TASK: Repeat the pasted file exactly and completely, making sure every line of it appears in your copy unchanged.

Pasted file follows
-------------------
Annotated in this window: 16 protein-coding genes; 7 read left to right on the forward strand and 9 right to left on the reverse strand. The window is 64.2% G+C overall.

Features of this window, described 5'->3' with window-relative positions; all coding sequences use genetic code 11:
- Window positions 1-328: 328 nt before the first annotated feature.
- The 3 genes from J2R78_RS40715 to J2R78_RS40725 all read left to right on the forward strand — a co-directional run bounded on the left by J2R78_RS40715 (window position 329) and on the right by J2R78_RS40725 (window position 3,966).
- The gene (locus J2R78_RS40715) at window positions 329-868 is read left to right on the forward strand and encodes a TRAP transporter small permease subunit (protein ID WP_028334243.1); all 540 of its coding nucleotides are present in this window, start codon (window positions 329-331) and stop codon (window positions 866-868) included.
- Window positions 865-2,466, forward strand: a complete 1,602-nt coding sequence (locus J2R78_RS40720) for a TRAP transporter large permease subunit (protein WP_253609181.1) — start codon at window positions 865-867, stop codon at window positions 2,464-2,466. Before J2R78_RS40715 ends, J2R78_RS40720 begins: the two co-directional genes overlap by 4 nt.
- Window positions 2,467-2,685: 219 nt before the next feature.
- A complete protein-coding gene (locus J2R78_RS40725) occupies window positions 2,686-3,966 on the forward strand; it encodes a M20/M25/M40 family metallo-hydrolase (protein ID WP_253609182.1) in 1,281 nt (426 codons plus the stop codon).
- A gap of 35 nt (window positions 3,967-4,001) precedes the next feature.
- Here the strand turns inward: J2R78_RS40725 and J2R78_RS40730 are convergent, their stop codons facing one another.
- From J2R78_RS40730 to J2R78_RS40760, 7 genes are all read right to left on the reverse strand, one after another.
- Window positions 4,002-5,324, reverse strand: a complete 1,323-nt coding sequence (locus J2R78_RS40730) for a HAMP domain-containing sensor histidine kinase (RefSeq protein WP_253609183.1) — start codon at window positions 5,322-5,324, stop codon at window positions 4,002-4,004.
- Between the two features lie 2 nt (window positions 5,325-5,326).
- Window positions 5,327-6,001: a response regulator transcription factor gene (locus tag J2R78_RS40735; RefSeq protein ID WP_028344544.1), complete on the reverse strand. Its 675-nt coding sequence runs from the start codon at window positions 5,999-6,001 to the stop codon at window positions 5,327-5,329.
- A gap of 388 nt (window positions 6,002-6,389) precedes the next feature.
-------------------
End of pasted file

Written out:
Annotated in this window: 16 protein-coding genes; 7 read left to right on the forward strand and 9 right to left on the reverse strand. The window is 64.2% G+C overall.

Features of this window, described 5'->3' with window-relative positions; all coding sequences use genetic code 11:
- Window positions 1-328: 328 nt before the first annotated feature.
- The 3 genes from J2R78_RS40715 to J2R78_RS40725 all read left to right on the forward strand — a co-directional run bounded on the left by J2R78_RS40715 (window position 329) and on the right by J2R78_RS40725 (window position 3,966).
- The gene (locus J2R78_RS40715) at window positions 329-868 is read left to right on the forward strand and encodes a TRAP transporter small permease subunit (protein ID WP_028334243.1); all 540 of its coding nucleotides are present in this window, start codon (window positions 329-331) and stop codon (window positions 866-868) included.
- Window positions 865-2,466, forward strand: a complete 1,602-nt coding sequence (locus J2R78_RS40720) for a TRAP transporter large permease subunit (protein WP_253609181.1) — start codon at window positions 865-867, stop codon at window positions 2,464-2,466. Before J2R78_RS40715 ends, J2R78_RS40720 begins: the two co-directional genes overlap by 4 nt.
- Window positions 2,467-2,685: 219 nt before the next feature.
- A complete protein-coding gene (locus J2R78_RS40725) occupies window positions 2,686-3,966 on the forward strand; it encodes a M20/M25/M40 family metallo-hydrolase (protein ID WP_253609182.1) in 1,281 nt (426 codons plus the stop codon).
- A gap of 35 nt (window positions 3,967-4,001) precedes the next feature.
- Here the strand turns inward: J2R78_RS40725 and J2R78_RS40730 are convergent, their stop codons facing one another.
- From J2R78_RS40730 to J2R78_RS40760, 7 genes are all read right to left on the reverse strand, one after another.
- Window positions 4,002-5,324, reverse strand: a complete 1,323-nt coding sequence (locus J2R78_RS40730) for a HAMP domain-containing sensor histidine kinase (RefSeq protein WP_253609183.1) — start codon at window positions 5,322-5,324, stop codon at window positions 4,002-4,004.
- Between the two features lie 2 nt (window positions 5,325-5,326).
- Window positions 5,327-6,001: a response regulator transcription factor gene (locus tag J2R78_RS40735; RefSeq protein ID WP_028344544.1), complete on the reverse strand. Its 675-nt coding sequence runs from the start codon at window positions 5,999-6,001 to the stop codon at window positions 5,327-5,329.
- A gap of 388 nt (window positions 6,002-6,389) precedes the next feature.